Early Signs that the Machines are Taking Over

A 3-D PRINTED drone is shot down by insurgents near a far-flung base manned by the U.S.
military. Within hours, a small lab dropped onto the base by a helicopter days before churns
out a replacement – along with plenty of ammunition and reinforced shelters for the troops. A
few miles off a nearby coastline, a naval ship-turned-factory harvests resources from the sea
and uses on-board printers to make everything from food to replacement organs.

It's a far-out vision for future combat, but at least one naval officer thinks it could happen.
According to Lt. Cmdr. Michael Llenza, who sketched out the scenario in the latest Armed
Forces Journal, 3-D printing could arguably "upend the way we think about supply chains,
sea basing and even maritime strategy." And by we, Llenza doesn't just mean Americans. The
Chinese military is already bragging about how they are printing parts for their next-gen

Aside from drones – which have already been printed – ammunition could potentially be
produced with the machines, as the casings would be "relatively easy," he writes. (The
Pentagon would just have to find a way to produce the propellants.) Additive manufacturing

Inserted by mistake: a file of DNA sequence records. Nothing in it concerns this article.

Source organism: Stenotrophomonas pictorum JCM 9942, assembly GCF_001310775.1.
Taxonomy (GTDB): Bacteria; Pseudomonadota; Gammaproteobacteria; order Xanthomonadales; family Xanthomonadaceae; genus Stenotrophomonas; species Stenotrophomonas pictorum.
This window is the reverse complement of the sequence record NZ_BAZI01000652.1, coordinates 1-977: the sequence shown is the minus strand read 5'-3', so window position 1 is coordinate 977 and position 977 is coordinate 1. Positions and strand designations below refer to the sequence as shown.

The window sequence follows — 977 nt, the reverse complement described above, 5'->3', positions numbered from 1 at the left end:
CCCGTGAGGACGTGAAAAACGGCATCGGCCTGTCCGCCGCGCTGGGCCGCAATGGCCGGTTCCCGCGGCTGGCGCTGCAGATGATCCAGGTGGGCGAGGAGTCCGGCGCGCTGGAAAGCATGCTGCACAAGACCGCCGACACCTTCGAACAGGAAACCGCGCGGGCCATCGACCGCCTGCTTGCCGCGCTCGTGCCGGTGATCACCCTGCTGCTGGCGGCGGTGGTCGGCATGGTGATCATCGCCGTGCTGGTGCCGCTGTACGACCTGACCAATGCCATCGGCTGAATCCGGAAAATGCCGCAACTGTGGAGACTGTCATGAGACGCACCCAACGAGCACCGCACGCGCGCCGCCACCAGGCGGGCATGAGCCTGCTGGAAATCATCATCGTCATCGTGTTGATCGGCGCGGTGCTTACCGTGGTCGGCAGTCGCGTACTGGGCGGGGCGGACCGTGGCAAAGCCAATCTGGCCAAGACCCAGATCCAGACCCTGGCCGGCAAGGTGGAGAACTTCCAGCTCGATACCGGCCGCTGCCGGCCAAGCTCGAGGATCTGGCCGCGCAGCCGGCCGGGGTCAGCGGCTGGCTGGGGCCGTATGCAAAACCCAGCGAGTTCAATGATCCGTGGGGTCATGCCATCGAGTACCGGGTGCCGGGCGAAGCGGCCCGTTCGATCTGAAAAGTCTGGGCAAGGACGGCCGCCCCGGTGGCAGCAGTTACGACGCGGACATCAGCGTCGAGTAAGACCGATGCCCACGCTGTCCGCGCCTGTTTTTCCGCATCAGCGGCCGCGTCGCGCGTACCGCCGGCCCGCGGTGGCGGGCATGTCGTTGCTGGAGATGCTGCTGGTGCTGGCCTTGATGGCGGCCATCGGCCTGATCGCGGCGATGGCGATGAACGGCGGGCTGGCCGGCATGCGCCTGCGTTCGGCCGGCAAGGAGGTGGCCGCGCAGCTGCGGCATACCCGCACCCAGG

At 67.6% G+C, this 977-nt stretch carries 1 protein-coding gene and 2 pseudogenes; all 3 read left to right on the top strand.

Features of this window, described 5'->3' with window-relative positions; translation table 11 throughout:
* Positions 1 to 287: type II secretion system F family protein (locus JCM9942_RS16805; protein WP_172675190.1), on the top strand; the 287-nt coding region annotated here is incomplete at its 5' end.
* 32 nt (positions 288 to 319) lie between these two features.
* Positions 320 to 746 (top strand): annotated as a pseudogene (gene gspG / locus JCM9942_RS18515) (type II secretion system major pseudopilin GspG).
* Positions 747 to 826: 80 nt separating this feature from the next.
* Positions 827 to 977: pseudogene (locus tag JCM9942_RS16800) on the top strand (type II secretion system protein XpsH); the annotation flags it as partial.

also "offers a new way to think about building shelters or other structures on a beachhead or
forward operating base." The hope, as the theory goes, is that large-scale investments in 3-D
printing could take a lot of strain off the supply lines modern military forces depend on to

None of this amounts to the official position of the Pentagon, but publications like the Armed
Forces Journal serve as influential arenas where many theories and ideas from military
officers – some which are later incorporated – are first put up for debate. And it's no surprise
the potential (and existing) military uses of 3-D printers has been getting a lot of recent ink.

In April, Navy lieutenants Scott Cheney-Peters and Matthew Hipple sketched out a theoretical
future Navy in the widely read U.S. Naval Institute journal Proceedings that imagined ships
capable of harvesting the oceans for 3-D printing material, and floating factories capable of
manufacturing repair parts for a fleet of ships. Even shipyards, the authors wrote, could be
effectively converted into giant 3-D printers. Llenza, who is also a Senior Naval Fellow at the
non-partisan Atlantic Council, has taken that concept and run with it.